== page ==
Opera Scotland

Tristan und Isolde 1973Scottish Opera

Read more about the opera Tristan and Isolde

After the success of the Ring performances developed between Spring 1966 and Spring 1972, it was hardly surprising that the company opted to expand the Wagner repertoire the following year.  Helga Dernesch had been singing (and recording) Isolde with Karajan in Salzburg and she was available.  She had now appeared with the company as Gutrune,  Leonore,  the Marschallin,  Brünnhilde and Cassandra, so the choice of this company favourite was obvious.  The number of performances envisaged made it necessary to recruit two casts for four of the major roles (only the wonderful Ann Howard, as Brangäne, appeared in all performances). The result was an extraordinary success on all counts.  The SNO played gloriously for Gibson, in what seemed an unusually lyrical style.

Ralph Koltai’s sets were visually effective, though the striking shades of green used in the second and third acts were perhaps too bilious for some tastes.  The first act, entirely grey, presented a large soup plate or saucer shape for the ship, with the four characters placed initially in pairs, one at the front, and the other behind a sail at the back.  That sail, translucent and grey, made it seem as though the ship was fogbound.  It was hoisted to allow the vessel to rotate, swapping the positions of the characters.   Chorus and sailor were hidden offstage.  In the second act, the bowl seemed to have been turned over to make a mound, which was then covered with astro-turf.  A dark woodland formed the background, along with the base of Brangäne's tower.  For the last act it was on its base again, though with a segment missing, and washed with a sickly yellowish light.  A new young costume designer from the Citizens Theatre made her company debut with great success, though Dernesch brought her more streamlined garments from the Salzburg production in place of Maria Bjørnson's Arthurian confections.

Both casts were consistently good.  Klara Barlow, in her only British appearances, was tireless, with a powerfully dramatic voice which contrasted with the lighter Dernesch sound - she was at her golden-toned best in these performances.  Barlow sang her Liebestod crouching over Tristan's corpse, while Dernesch stood stage-centre.  The two Tristans both looked stocky and acted with subtlety.  Nuotio sang with restraint then let rip in a most dramatic way in the final act.  Esser, a regular in smaller roles at Bayreuth, had a far darker tone, and managed to hold out to the end in spite of the energy dispensed earlier. 

Norman Bailey, about to sing Wotan in several Rings at the Coliseum, created a very different character as Kurwenal, seeming to shrink on the stage, as an obsessively devoted servant.  John Shaw, much taller, was also effective, if more orthodox.  David Ward made a wonderfully moving Mark, his rich, soft-focused tone full of emotion, but without over-sentimentality. Bill McCue also added to his accomplished list of serious parts.  Young David Fieldsend made a great impact in this company, producing a beautifully plangent tone as the shepherd.  Recent recruits from Australia and Canada respectively, Malcolm Donnelly and Frederick Donaldson both made a positive impact.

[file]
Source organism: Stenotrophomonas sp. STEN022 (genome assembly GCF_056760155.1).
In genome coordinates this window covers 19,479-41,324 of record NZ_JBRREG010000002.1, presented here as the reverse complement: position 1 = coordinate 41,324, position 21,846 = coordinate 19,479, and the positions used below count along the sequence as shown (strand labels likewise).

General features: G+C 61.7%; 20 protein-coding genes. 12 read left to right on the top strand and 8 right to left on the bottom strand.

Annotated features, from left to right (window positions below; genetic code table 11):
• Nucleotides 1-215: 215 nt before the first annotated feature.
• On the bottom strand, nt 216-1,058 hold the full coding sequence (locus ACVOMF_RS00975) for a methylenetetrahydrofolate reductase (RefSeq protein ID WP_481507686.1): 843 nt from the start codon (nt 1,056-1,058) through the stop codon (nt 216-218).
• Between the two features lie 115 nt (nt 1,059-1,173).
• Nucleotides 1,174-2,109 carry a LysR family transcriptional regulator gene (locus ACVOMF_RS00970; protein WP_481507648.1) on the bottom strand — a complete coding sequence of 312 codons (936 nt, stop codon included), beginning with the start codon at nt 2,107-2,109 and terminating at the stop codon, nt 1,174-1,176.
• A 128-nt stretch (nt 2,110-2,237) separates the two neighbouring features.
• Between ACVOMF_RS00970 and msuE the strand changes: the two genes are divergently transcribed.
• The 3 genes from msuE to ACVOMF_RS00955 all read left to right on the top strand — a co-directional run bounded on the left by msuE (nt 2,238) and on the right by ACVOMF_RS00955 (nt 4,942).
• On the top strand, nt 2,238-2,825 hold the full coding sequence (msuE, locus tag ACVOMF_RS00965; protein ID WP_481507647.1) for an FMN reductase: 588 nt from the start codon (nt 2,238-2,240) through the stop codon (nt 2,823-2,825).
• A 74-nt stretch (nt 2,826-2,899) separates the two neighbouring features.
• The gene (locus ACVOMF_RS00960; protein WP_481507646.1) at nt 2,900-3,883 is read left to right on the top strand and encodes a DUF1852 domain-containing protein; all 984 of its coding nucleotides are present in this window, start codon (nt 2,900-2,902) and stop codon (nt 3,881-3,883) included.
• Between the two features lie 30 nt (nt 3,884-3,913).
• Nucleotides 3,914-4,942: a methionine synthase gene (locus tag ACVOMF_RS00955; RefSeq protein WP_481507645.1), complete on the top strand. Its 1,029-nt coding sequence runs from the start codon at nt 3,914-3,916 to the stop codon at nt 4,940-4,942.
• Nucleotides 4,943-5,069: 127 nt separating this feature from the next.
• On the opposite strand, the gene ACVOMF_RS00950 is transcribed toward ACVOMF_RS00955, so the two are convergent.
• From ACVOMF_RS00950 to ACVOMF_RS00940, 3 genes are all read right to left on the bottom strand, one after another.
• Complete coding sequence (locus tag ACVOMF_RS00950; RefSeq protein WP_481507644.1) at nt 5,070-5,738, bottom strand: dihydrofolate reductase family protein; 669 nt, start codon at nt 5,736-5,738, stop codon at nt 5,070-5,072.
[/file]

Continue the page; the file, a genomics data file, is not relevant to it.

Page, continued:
In addition to the Spring season, the production was revived for three performances later in the year.  Two of these, along with two performances of Pelléas, were at Sadler’s Wells in London, thus constituting the company’s first fully-staged productions in the capital.  The tour ended with a single performance in Leeds.

The first cast sang in Glasgow and Newcastle, the second, rehearsed by David Pountney, in Edinburgh and Aberdeen.  The three later performances, directed once more by Geliot, showed the first cast in Leeds and the second in London, with the exception that the Tristans swapped the first London performance with the Leeds one, in order to give them each a performance in London.

The Spring season also included a new staging of  Coronation of Poppea, with further performances of  Turn of the Screw,  Don Pasquale,  Marriage of Figaro and  Peter Grimes.  The autumn tour, in addition to Tristan and Pelléas, included  The Merry Widow (new in the summer) and revivals of  Madama Butterfly,  La Traviata and  A Midsummer Night's Dream.

Performance Cast


Frederick Donaldson

Isolde an Irish princess

Klara Barlow (Apr 28; May 2, 5, 11, 17 and 19; June 9, Oct 1 )

Helga Dernesch (May 26, 29; June 1, 7; Aug 29; Sep 1)

Brangäne Isolde's attendant

Ann Howard

Kurwenal Tristan's squire

Norman Bailey (Apr 28, May 7, 5, 11, 17, 19; Oct 1)

John Shaw (May 26, 29; June 1, 7, 9; Aug 29; Sep 1)

Tristan a Cornish knight

Pekka Nuotio (Apr 28; May 2, 5, 11, 17, 19; Aug 29)

Hermin Esser (May 26, 29; June 1, 7, 9; Sep 1; Oct 1)

Melot a Cornish courtier

Frederick Donaldson

King Mark King of Cornwall, Tristan's uncle

William McCue (Apr 28; May 2, 5, 11, 17, Oct 1 19;)

David Ward (May 26, 29;)June 1, 7, 9; Aug 29; Sep 1)


David Fieldsend


Malcolm Donnelly

Performance DatesTristan und Isolde 1973

Map List

King's Theatre, Glasgow | Glasgow

28 Apr, 17.30 2 May, 17.30 5 May, 17.30 11 May, 17.30

Theatre Royal, Newcastle | Newcastle-upon-Tyne

17 May, 17.30 19 May, 17.30

King's Theatre, Edinburgh | Edinburgh

26 May, 17.30 29 May, 17.30 1 Jun, 17.30

His Majesty's Theatre, Aberdeen | Aberdeen

7 Jun, 17.30 9 Jun, 17.30

Sadler's Wells Theatre | London

29 Aug, 17.30 1 Sep, 17.30

Grand Theatre, Leeds | Leeds

1 Oct, 17.30

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